It’s out of the ordinary for me to do a book review on my blog, but my good friend Ben was kind enough to send me a review copy of his self-publishing book, Shelf Help, and I’d prefer to write something a little more in-depth than an Amazon or Goodreads review.
Let me preface this review with a comment about my guidelines for reading how-to books on writing and publishing: as an indie author, my time is a precious commodity. I believe you can only read so many how-to books before you’re wasting time that could be better spent actually writing a book (or reading something else for entertainment/relaxation purposes).
With that being said, there are a few books about writing and self-publishing that I would label must-reads for anyone interested in this business. In no particular order, here’s a few of my favorites:
- Write. Publish. Repeat., Sean Platt and Johnny Truant
- Writer Dad, Sean Platt
- On Writing, Stephen King
- The Anatomy of Story, John Truby
- Million Dollar Outlines, David Farland
- Let’s Get Digital, David Gaughran
I’ve also got a new addition to the list: Shelf Help.
There are a lot of fluff books out there that are little more than a distraction from writing. I’m pleased to say that Shelf Help isn’t one of those books. Ben runs the gambit of self-publishing and still manages decent depth for the breadth of topics he covers. As Ben himself admits in the book, self-publishing can be a steep learning curve, but with Shelf Help, a brand new indie author can quickly bring him or herself up to speed.
Shelf Help presents the reader with three pillars of self-publishing: affordability, professionalism and technology. The sections of the book are also laid out in three: Polish It, Publish It and Promote It. Overall, I found this format to be simple and effective. The layout of Shelf Help also made it easy to jump between sections, making it a handy reference guide down the road (and right now as I’m doing a refresher to write this review). Summaries at the end of each chapter and section also further distilled information into bite-sized chunks. This isn’t a book that you’ll have to search long to find what you need — it’s a fantastic reference guide for the self-publishing industry as a whole. “The Pocket Guide to Self-Publishing” is an apt description.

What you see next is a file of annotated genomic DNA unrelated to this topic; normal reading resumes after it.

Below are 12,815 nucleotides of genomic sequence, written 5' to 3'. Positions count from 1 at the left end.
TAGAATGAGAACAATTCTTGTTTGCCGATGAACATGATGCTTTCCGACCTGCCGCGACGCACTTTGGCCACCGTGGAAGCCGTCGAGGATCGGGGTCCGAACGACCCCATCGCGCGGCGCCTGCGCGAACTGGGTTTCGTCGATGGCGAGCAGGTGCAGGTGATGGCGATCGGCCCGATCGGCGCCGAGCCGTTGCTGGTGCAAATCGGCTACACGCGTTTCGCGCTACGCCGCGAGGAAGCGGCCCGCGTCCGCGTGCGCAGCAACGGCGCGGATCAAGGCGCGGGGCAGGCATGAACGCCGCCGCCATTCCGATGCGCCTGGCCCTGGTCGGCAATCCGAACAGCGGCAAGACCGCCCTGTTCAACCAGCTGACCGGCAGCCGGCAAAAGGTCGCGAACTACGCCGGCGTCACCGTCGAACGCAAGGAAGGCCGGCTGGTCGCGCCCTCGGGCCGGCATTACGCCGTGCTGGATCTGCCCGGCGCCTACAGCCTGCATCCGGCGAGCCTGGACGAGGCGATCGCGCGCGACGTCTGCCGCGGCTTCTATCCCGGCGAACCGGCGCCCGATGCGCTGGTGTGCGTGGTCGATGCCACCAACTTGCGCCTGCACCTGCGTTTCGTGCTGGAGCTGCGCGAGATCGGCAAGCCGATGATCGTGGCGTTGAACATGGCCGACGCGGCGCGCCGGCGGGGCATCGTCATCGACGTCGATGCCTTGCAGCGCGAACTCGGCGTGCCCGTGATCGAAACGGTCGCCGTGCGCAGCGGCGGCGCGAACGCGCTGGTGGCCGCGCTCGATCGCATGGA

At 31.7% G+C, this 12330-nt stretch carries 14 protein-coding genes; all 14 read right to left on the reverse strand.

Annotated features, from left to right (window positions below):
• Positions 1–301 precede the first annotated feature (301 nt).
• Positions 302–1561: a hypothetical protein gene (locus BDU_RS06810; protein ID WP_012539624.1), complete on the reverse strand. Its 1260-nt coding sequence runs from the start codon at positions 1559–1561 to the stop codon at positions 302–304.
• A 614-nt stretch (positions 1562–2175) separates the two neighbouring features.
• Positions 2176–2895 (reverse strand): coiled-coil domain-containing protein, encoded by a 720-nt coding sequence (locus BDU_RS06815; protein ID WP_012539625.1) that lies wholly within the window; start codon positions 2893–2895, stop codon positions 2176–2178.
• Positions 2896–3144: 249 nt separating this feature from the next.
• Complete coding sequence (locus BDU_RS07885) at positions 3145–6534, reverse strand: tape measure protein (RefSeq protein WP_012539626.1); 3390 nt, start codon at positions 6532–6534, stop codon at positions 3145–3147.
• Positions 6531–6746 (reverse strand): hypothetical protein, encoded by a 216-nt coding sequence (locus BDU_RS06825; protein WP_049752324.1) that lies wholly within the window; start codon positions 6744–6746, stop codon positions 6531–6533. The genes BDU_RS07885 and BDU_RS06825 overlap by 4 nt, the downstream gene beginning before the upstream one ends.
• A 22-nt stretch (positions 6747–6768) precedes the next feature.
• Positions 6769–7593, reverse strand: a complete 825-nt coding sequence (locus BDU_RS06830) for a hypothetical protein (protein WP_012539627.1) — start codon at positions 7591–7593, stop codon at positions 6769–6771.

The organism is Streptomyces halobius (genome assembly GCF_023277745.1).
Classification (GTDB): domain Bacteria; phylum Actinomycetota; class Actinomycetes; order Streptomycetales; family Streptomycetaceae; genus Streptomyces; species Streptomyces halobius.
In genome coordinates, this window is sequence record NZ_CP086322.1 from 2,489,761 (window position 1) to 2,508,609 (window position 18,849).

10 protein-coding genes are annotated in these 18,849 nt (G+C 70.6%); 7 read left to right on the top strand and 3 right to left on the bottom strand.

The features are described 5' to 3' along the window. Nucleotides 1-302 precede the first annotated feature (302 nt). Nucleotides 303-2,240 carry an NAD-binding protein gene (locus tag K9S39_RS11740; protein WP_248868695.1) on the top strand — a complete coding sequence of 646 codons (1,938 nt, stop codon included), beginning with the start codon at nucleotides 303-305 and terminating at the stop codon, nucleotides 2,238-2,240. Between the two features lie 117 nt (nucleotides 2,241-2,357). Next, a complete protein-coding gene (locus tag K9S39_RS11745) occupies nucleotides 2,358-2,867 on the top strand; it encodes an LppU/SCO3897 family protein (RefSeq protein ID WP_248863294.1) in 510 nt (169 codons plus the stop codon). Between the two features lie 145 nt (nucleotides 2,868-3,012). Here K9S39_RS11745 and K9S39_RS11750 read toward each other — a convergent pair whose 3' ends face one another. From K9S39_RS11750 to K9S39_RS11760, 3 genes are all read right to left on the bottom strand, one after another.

I had very little complaints with this book. I felt like a history of publishing was a little unnecessary and I would have liked to hear more of Ben’s personal journey. I was also a little bugged by the formatting or lack thereof on some of the sub-headers, but on the whole, Ben gets right to the chase and doesn’t fluff what it takes to succeed as an indie.
While Gaughran and Platt and Truant may delve deeper into the nuts and bolts, Ben fills enough niches with Shelf Help to make it a worthy addition to the ranks of the books I’ve listed above. His strategies and tactics are also different enough from the self-publishers listed above to lay claim to his own space in the market.
Particularly useful to me were the sections addressing some old-fashioned practices. I think too many of us place our sole focus on e-books and forget that printing physical books, making appearances and scheduling signings are also valuable, viable ways to spread the good word about our work. As an added bonus, there are interviews in the back with Hugh Howey, Polly Courtney and Joanna Penn. It’s always a great motivator to hear the stars in this game talk about how they found success.
On the whole, Shelf Help is a handy little book to have around, whether you’re just delving into self-publishing or have been around for a few years.
You can buy Shelf Help in e-book or paperback at Amazon, Kobo, Libiro, or Nook. For more self-publishing help, visit the Shelf Help Website, or Ben’s author site.